The Rise of the ‘Real’ People

I am often asked, ‘can we shoot with real people?’

By ‘real’, the client might mean people who aren’t models, or have not chosen the stage or screen as a profession. It may mean ‘relatable people’, perhaps more regular Joe (& Jo) than classically good looking. Or, they might mean people picked out by their relevance to the product or service being peddled. However, more and more companies are street casting or turning to their employees and customers to star in their ads and there are three key reasons for this.

1. Endorsement – the power of authenticity
Staff proudly endorsing their employer’s services, or customers talking about their experience sends out a powerful message. Even Sir James enthusing about the latest Dyson innovation signals confidence in the product. They don’t even have to be perfect, if it’s a little rough all the better – it adds to the authenticity.

We now look for confirmation that our purchase is going to be what we expect. We’re in an age of the endorsement, and we expect to read a review or check feedback before buying or eating or booking a holiday.

2. Relatable People

Casting briefs will often contain words like ‘relatable people’. Or likeable, accessible, down-to-earth. The intention is that their customer can see themselves in the character.

3. The ever decreasing budget
In a world where another 12.5% is shaved off last year’s ad spend but there’s still the same level of expectation – to deliver a TV campaign, a print ad and dozens of social posts – companies are looking to their staff, customers and regular Joe’s (and Jo’s) when considering the talent for their next project. Non actor/models don’t have agents to pay, promotional fees or exposure concerns. As a result, they can prove considerably more cost effective.


The non actor/model can create more work for the photographer or director and therefore eat up production time. With that in mind, here are a few ideas to keep the shoot on schedule and everyone on side:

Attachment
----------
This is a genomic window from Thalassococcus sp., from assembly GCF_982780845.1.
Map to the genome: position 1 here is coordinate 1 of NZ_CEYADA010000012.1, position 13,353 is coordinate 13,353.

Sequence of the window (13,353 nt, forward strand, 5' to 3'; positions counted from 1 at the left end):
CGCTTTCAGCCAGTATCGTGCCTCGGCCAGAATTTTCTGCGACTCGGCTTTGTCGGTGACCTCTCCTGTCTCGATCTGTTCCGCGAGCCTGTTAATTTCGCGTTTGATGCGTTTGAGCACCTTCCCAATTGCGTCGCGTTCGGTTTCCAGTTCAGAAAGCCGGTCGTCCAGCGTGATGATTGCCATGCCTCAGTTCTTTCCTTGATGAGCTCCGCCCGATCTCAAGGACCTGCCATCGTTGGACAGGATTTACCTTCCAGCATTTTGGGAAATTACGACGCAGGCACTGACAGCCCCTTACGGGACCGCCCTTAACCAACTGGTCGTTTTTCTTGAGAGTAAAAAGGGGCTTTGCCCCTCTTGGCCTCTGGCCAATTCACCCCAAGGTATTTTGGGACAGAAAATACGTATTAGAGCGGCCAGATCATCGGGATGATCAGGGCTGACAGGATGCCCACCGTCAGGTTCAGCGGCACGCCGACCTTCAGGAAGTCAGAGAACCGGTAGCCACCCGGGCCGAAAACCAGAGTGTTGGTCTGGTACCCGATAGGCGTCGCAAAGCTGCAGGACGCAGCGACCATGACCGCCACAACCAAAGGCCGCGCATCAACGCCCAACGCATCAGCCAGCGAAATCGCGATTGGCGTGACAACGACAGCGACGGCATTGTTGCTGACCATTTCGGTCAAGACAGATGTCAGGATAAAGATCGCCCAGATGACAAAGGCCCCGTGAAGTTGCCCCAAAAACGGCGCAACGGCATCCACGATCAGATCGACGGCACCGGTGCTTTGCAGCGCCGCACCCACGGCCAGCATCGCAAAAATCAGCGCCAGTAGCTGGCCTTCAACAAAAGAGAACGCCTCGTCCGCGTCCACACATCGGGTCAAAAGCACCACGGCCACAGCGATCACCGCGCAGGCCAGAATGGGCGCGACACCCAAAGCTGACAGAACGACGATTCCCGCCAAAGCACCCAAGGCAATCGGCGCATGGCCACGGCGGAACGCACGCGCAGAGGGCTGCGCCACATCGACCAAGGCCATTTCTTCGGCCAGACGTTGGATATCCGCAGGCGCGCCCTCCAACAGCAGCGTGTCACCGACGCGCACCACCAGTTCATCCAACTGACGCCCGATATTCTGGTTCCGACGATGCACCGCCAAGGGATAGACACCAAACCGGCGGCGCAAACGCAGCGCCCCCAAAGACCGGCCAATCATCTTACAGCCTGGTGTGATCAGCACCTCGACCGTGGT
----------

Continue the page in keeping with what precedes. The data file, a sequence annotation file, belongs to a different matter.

1.) At the casting – put the person through their paces so you can see what they are capable of. Don’t leave anything to chance.
2.) On set. Create somewhere comfortable for your subject(s) to be when they’re not needed. They don’t need a trailer or a Green Room, just somewhere they aren’t in the way and can compose themselves.
3.) Nerves. Create a character name (if there isn’t one), a role and talk about what this character would say or do. This gives the non actor/model a focus away from themselves.
4.) Make the shoot a less intimidating environment by making it smaller with screens to break the subject’s eye line. This should make any subject more comfortable and relaxed.
5.) Show them. If while directing the non actor/model they’re not quite getting it, put them at the camera and act it out step by step.
6.) Never let them see frustration or concerns. They’ll pick up on it and you’ll lose them in the eyes.
7.) Finally, schedule more time for each take or shot.


Never work with children or animals, so the saying goes. However, when you do work with children or animals and it goes well, you get a great sense of satisfaction. Similarly, shooting with ‘real’ people may be an unknown quantity and have its challenges, but nurturing a performance from someone who has no training or experience – is very rewarding and can produce a great result for all involved.

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